Ibsen's mutton chops scare me, by the way.


Manny There are many interesting references to Ibsen in the Jan Kjærstad trilogy. I particularly liked the bit when his beloved but rather eccentric teacher turns up for the Norwegian literature lesson covered in medals and decorations.

"You can't understand Ibsen without knowing about his ambition and his insane hunger for public recognition," the teacher explains to the bemused class.


David I forgot to mention this.

One thing that always amuses me about 19th century literature is how trips to the south of Europe (Italy, the French Riviera, and so on) are prescribed to cure people of serious, sometimes life-threatening illnesses. In A Doll's House, Torvald was on death's door but took a vacation to Italy and *PRESTO* he's all healthy again. I didn't realize geographic treatments were so effective.


Manny You have to remember that this was before they invented double glazing.


David I refuse to believe we were ever so barbaric.


Eldonfoil TH*E Whatever Champion Well done, Mr. David! I'm of the persuasion that believes Nora is an actual twit; after all, she is crafted by the hands of a man (Ibsen) who can smell a herring or two across wind and sea. And I always agree with Manny, Norwegian creaks in a lovely, gobbledygook sort of way that is personally numinous.


David Thanks, Timmy.

This twit talk reminded me of one of my least favorite exchanges from A Doll's House.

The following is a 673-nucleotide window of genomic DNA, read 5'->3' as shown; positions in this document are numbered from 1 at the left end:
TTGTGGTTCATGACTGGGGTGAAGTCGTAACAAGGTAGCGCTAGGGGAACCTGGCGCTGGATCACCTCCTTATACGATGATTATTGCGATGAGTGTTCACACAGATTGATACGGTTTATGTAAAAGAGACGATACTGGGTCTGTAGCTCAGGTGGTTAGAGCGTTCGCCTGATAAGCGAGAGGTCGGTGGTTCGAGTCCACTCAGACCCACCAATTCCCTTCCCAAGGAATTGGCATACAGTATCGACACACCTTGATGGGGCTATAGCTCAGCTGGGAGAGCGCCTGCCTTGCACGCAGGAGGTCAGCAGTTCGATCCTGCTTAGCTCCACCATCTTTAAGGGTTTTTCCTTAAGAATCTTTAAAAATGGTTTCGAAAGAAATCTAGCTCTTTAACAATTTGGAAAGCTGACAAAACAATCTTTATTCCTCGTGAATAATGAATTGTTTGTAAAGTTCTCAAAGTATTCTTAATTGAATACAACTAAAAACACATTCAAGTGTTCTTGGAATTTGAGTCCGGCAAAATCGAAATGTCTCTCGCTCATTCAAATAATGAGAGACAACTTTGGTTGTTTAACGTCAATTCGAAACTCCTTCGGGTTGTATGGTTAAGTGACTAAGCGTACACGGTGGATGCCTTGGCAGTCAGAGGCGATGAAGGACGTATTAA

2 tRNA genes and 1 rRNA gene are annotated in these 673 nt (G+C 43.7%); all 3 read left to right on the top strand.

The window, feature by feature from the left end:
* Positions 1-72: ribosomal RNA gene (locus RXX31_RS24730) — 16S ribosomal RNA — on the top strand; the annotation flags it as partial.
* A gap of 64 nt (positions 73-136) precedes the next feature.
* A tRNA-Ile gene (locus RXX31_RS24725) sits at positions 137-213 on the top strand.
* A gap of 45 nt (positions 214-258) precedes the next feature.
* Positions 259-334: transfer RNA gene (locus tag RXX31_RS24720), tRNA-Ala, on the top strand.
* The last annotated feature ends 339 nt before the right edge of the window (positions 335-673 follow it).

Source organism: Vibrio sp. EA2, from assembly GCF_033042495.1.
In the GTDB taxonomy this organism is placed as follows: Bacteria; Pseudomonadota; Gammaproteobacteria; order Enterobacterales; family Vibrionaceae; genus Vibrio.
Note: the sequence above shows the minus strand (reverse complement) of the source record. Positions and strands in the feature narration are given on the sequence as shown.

Torvald: Nora, darling, you're dancing as if your life depended on it!

Nora: So it does.

This level of dramatic irony is straight out of a bad sitcom.


Manny I remember reading these plays in English as a teenager and then being surprised how much better they were when I later read them in the original. I know it sounds hard to believe, but he actually has an excellent ear for dialogue. I don't know why this language-pair is so hard to do right.


message 10: by Esteban (new)

Esteban del Mal I feel guilty if I have problems with a translated work. There's always something I'm missing. The translation comes between the work and me and becomes a distraction.

I enjoyed Ibsen's plays when I was younger (those vague memories probably have more to do with the excitement of being exposed to a luminary of the canon, tho'), but I re-read The Master Builder a few years ago and it didn't do much for me.

However, Ibsen, the man, has a special place in my heart. Wandering around disheveled with a chest-full of medals and telling people how stupid they were? Awesome.


message 11: by Kim (last edited Mar 21, 2012 12:03PM) (new)

Kim All this Ibsen talk made me go lowbrow. I substituted 'twat' for 'twit' and this review was even more enjoyable.



twit
 /twɪt/ Show Spelled [twit] Show IPA ,verb, twit·ted, twit·ting, noun

noun

an act of twitting.

a derisive reproach; taunt; gibe.

twat
twat/twät/
Noun:

1. vulgar. A woman's genitals.
2. vulgar. A person regarded as stupid or obnoxious.



Maddie Grace I could not get through this review die to the overuse of the word "twit." Please either expand your vocabulary or at least learn some synonyms of the word twit. Thank you.


David Thanks for letting me know, Maddie! I write all my reviews with you in mind.

Please either fuck off or stop being a twit. Thank you.


Maddie Grace Thanks so much! ;)


Maddie Grace And didn't mean to offend, I was just letting you know. I'm sorry if it came across differently'


Trudy Having just read your review, I believe your synopsis was spot on but disagree with the reasons Nora is a twit... often reviews and feedback on Goodreads are condescending and written by people with their head up their arse but yours was a breath of fresh air, thank you.